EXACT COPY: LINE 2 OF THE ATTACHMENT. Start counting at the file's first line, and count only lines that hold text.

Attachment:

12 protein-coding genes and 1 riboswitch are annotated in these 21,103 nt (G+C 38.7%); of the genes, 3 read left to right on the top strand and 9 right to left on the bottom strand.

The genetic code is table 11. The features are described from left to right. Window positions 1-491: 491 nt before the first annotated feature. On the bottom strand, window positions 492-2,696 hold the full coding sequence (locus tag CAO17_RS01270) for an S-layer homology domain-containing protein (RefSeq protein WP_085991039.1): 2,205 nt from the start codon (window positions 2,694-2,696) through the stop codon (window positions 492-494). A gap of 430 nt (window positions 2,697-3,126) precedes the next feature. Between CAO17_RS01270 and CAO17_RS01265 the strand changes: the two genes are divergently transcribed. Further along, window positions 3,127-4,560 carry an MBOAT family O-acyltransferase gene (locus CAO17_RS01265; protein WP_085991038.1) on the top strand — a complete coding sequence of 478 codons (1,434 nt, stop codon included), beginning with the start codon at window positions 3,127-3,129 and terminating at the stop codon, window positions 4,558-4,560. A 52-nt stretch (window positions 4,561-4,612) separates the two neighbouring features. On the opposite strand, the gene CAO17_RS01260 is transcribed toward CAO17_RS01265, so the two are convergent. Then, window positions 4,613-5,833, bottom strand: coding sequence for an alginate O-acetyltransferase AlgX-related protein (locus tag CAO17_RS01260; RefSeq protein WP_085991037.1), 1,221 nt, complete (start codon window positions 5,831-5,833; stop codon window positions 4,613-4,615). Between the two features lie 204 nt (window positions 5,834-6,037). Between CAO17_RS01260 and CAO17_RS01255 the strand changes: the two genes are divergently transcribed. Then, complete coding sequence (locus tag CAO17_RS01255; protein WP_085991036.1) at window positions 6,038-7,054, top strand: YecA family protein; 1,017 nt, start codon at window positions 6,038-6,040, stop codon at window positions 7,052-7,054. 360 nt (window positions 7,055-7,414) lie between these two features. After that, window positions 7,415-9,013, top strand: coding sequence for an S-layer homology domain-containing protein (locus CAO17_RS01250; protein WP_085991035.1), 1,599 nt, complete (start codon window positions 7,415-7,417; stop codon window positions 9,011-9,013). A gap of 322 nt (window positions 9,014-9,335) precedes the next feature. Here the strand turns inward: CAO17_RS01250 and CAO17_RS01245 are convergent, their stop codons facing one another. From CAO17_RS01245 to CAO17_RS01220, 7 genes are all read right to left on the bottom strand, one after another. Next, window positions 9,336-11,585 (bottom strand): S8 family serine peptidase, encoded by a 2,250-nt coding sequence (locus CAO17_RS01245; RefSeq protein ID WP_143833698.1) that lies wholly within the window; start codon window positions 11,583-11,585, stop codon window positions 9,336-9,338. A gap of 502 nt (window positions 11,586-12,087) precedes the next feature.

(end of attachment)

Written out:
The genetic code is table 11. The features are described from left to right. Window positions 1-491: 491 nt before the first annotated feature. On the bottom strand, window positions 492-2,696 hold the full coding sequence (locus tag CAO17_RS01270) for an S-layer homology domain-containing protein (RefSeq protein WP_085991039.1): 2,205 nt from the start codon (window positions 2,694-2,696) through the stop codon (window positions 492-494). A gap of 430 nt (window positions 2,697-3,126) precedes the next feature. Between CAO17_RS01270 and CAO17_RS01265 the strand changes: the two genes are divergently transcribed. Further along, window positions 3,127-4,560 carry an MBOAT family O-acyltransferase gene (locus CAO17_RS01265; protein WP_085991038.1) on the top strand — a complete coding sequence of 478 codons (1,434 nt, stop codon included), beginning with the start codon at window positions 3,127-3,129 and terminating at the stop codon, window positions 4,558-4,560. A 52-nt stretch (window positions 4,561-4,612) separates the two neighbouring features. On the opposite strand, the gene CAO17_RS01260 is transcribed toward CAO17_RS01265, so the two are convergent. Then, window positions 4,613-5,833, bottom strand: coding sequence for an alginate O-acetyltransferase AlgX-related protein (locus tag CAO17_RS01260; RefSeq protein WP_085991037.1), 1,221 nt, complete (start codon window positions 5,831-5,833; stop codon window positions 4,613-4,615). Between the two features lie 204 nt (window positions 5,834-6,037). Between CAO17_RS01260 and CAO17_RS01255 the strand changes: the two genes are divergently transcribed. Then, complete coding sequence (locus tag CAO17_RS01255; protein WP_085991036.1) at window positions 6,038-7,054, top strand: YecA family protein; 1,017 nt, start codon at window positions 6,038-6,040, stop codon at window positions 7,052-7,054. 360 nt (window positions 7,055-7,414) lie between these two features. After that, window positions 7,415-9,013, top strand: coding sequence for an S-layer homology domain-containing protein (locus CAO17_RS01250; protein WP_085991035.1), 1,599 nt, complete (start codon window positions 7,415-7,417; stop codon window positions 9,011-9,013). A gap of 322 nt (window positions 9,014-9,335) precedes the next feature. Here the strand turns inward: CAO17_RS01250 and CAO17_RS01245 are convergent, their stop codons facing one another. From CAO17_RS01245 to CAO17_RS01220, 7 genes are all read right to left on the bottom strand, one after another. Next, window positions 9,336-11,585 (bottom strand): S8 family serine peptidase, encoded by a 2,250-nt coding sequence (locus CAO17_RS01245; RefSeq protein ID WP_143833698.1) that lies wholly within the window; start codon window positions 11,583-11,585, stop codon window positions 9,336-9,338. A gap of 502 nt (window positions 11,586-12,087) precedes the next feature.